Effects of Text Enhancement, Identical Prescription-Package Names, Visual Cues, and Verbal Provocation on Visual Searches of Look-Alike Drug Names: A Simulation and Eye-Tracking Study

Hailiang Wang, Calvin K.L. Or

Research output: Journal article publicationJournal articleAcademic researchpeer-review

2 Citations (Scopus)


Objective: Simulation and eye tracking were used to examine the effects of text enhancement, identical prescription-package names, visual cues, and verbal provocation on visual searches of look-alike drug names. Background: Look-alike drug names can cause confusion and medication errors, which jeopardize patient safety. The effectiveness of many strategies that may prevent these problems requires evaluation. Method: We conducted two experiments that were based on a four-way, repeated-measures design. The within-subject factors were text enhancement, identical prescription-package names, visual cues, and verbal provocation. In Experiment 1, 40 nurses searched for and selected a target drug from an array of drug packages on a pharmacy shelf mock-up. In Experiment 2, the eye movements of another 40 nurses were tracked while they performed a computer-based drug search task. Results: Text enhancement had no significant effect on the drug search. Nurses selected the target drugs more quickly and easily when the prescriptions and drug packages shared identical drug name formats. The use of a visual cue to direct nurses’ attention facilitated their visual searches and improved their eye gaze behaviors. The nurses reported greater mental effort if they were provoked verbally during the drug search. Conclusion: Efficient and practical strategies should be adopted for designs that facilitate accurate drug search. Among these strategies are using identical name appearances on drug prescriptions and packages, using a visual cue to direct nurses’ attention, and avoiding rushing nurses while they are concentrating. Application: The findings aim to inspire recommendations for work system designs that will improve the visual search of look-alike drug names.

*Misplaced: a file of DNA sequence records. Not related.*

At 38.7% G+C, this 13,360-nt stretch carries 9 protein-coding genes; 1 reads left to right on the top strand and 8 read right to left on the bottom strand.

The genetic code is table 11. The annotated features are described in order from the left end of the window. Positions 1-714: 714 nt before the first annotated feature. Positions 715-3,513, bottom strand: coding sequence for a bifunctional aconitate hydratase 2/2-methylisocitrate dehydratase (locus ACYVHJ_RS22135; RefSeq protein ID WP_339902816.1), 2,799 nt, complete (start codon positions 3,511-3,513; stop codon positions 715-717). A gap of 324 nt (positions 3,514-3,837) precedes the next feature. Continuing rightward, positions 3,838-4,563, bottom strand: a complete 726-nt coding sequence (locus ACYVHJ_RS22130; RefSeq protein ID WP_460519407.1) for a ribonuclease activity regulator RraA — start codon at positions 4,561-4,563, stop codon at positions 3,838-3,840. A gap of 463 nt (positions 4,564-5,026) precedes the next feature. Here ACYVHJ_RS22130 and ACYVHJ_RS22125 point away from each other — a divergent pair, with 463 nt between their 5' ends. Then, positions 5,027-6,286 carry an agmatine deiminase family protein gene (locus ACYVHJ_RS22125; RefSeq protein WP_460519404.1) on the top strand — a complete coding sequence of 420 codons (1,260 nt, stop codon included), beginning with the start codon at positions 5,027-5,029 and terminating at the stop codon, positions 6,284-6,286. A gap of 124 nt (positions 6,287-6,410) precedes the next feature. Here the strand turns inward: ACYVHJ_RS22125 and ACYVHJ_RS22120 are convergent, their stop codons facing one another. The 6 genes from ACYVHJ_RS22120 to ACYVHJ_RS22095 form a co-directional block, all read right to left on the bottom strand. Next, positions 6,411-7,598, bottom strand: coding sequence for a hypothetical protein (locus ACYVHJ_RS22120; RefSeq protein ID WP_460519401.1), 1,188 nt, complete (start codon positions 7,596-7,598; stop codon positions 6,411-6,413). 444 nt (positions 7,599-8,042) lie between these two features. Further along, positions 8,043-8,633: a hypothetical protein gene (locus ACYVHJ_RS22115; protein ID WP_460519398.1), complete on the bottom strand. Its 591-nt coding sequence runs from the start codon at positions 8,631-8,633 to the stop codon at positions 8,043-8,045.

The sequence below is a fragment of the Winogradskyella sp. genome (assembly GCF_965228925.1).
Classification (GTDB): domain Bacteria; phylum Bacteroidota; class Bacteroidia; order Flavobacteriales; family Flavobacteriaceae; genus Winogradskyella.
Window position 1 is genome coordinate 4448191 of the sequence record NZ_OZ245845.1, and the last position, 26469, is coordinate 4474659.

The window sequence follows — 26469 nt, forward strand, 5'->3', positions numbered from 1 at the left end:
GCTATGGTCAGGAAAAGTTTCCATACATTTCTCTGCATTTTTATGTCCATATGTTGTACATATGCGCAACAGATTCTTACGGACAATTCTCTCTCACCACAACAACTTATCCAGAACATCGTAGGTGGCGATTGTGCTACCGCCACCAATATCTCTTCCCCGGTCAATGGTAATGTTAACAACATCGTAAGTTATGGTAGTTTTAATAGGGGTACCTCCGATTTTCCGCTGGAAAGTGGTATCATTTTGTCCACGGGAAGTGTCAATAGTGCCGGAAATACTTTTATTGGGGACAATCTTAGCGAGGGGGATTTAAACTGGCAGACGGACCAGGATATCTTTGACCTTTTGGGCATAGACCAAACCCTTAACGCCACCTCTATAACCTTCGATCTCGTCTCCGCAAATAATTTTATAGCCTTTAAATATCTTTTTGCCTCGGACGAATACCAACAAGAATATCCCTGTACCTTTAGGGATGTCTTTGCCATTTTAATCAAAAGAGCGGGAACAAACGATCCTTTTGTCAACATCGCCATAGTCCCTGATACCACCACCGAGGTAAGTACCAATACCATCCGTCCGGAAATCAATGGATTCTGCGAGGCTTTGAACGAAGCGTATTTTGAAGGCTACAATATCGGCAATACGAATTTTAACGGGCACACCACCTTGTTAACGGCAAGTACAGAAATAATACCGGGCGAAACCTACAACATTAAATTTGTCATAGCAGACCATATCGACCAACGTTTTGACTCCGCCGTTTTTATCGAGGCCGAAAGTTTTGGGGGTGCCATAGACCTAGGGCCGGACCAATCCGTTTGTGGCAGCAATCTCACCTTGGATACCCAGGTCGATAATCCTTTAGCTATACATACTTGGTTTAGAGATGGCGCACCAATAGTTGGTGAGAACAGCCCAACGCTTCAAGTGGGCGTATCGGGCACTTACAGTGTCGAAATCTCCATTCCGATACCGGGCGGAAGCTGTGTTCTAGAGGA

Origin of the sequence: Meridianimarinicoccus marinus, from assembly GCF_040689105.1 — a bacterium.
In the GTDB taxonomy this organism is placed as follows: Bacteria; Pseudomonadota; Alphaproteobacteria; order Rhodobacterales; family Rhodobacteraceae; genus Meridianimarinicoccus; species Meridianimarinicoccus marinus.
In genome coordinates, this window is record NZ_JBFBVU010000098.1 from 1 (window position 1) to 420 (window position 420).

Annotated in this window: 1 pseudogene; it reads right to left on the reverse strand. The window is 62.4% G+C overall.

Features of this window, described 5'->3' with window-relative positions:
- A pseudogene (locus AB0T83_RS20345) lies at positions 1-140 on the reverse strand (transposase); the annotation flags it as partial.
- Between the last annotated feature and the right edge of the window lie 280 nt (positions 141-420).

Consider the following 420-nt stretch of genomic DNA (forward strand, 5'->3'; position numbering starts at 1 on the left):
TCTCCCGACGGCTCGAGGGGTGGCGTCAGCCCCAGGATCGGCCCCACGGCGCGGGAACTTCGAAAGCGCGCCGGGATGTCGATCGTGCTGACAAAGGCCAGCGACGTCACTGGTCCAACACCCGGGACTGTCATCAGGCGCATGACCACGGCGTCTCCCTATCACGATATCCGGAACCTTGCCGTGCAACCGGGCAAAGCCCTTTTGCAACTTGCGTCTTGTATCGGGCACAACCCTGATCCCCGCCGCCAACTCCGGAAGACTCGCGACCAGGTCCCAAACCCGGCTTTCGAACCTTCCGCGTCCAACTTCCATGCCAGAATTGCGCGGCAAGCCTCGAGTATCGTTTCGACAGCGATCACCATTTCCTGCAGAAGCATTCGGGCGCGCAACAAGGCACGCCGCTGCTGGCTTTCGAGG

Original languageEnglish
Pages (from-to)1102-1116
Number of pages15
JournalHuman Factors
Issue number7
Publication statusPublished - 1 Nov 2020
Externally publishedYes


  • decision making
  • eye movements
  • medication management and safety
  • simulation
  • visual search

ASJC Scopus subject areas

  • Human Factors and Ergonomics
  • Applied Psychology
  • Behavioral Neuroscience

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